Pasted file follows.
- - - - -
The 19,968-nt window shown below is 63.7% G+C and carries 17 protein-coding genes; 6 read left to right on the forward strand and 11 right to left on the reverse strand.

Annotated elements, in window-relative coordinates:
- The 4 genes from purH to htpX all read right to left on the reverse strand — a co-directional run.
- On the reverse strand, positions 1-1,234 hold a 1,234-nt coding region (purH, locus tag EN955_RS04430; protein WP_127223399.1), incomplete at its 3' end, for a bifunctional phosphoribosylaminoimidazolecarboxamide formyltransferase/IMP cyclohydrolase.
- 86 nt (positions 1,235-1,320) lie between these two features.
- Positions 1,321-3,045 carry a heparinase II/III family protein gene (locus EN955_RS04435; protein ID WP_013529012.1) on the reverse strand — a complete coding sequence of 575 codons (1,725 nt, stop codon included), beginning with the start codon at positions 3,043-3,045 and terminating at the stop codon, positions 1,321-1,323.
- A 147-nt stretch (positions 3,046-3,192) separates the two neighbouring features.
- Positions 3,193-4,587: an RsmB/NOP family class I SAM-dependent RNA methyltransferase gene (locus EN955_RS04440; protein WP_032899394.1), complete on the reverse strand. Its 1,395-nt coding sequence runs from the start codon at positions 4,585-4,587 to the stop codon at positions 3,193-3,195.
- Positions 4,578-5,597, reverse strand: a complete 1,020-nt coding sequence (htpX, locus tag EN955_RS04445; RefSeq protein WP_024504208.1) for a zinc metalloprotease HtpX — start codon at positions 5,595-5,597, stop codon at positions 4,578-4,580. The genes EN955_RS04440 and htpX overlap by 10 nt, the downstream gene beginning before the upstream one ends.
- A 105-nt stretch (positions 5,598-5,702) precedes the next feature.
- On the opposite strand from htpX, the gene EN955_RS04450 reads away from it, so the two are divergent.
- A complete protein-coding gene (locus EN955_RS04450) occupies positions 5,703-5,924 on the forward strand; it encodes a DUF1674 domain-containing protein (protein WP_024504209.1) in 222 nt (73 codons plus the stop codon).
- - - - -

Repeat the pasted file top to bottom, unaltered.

The 19,968-nt window shown below is 63.7% G+C and carries 17 protein-coding genes; 6 read left to right on the forward strand and 11 right to left on the reverse strand.

Annotated elements, in window-relative coordinates:
- The 4 genes from purH to htpX all read right to left on the reverse strand — a co-directional run.
- On the reverse strand, positions 1-1,234 hold a 1,234-nt coding region (purH, locus tag EN955_RS04430; protein WP_127223399.1), incomplete at its 3' end, for a bifunctional phosphoribosylaminoimidazolecarboxamide formyltransferase/IMP cyclohydrolase.
- 86 nt (positions 1,235-1,320) lie between these two features.
- Positions 1,321-3,045 carry a heparinase II/III family protein gene (locus EN955_RS04435; protein ID WP_013529012.1) on the reverse strand — a complete coding sequence of 575 codons (1,725 nt, stop codon included), beginning with the start codon at positions 3,043-3,045 and terminating at the stop codon, positions 1,321-1,323.
- A 147-nt stretch (positions 3,046-3,192) separates the two neighbouring features.
- Positions 3,193-4,587: an RsmB/NOP family class I SAM-dependent RNA methyltransferase gene (locus EN955_RS04440; protein WP_032899394.1), complete on the reverse strand. Its 1,395-nt coding sequence runs from the start codon at positions 4,585-4,587 to the stop codon at positions 3,193-3,195.
- Positions 4,578-5,597, reverse strand: a complete 1,020-nt coding sequence (htpX, locus tag EN955_RS04445; RefSeq protein WP_024504208.1) for a zinc metalloprotease HtpX — start codon at positions 5,595-5,597, stop codon at positions 4,578-4,580. The genes EN955_RS04440 and htpX overlap by 10 nt, the downstream gene beginning before the upstream one ends.
- A 105-nt stretch (positions 5,598-5,702) precedes the next feature.
- On the opposite strand from htpX, the gene EN955_RS04450 reads away from it, so the two are divergent.
- A complete protein-coding gene (locus EN955_RS04450) occupies positions 5,703-5,924 on the forward strand; it encodes a DUF1674 domain-containing protein (protein WP_024504209.1) in 222 nt (73 codons plus the stop codon).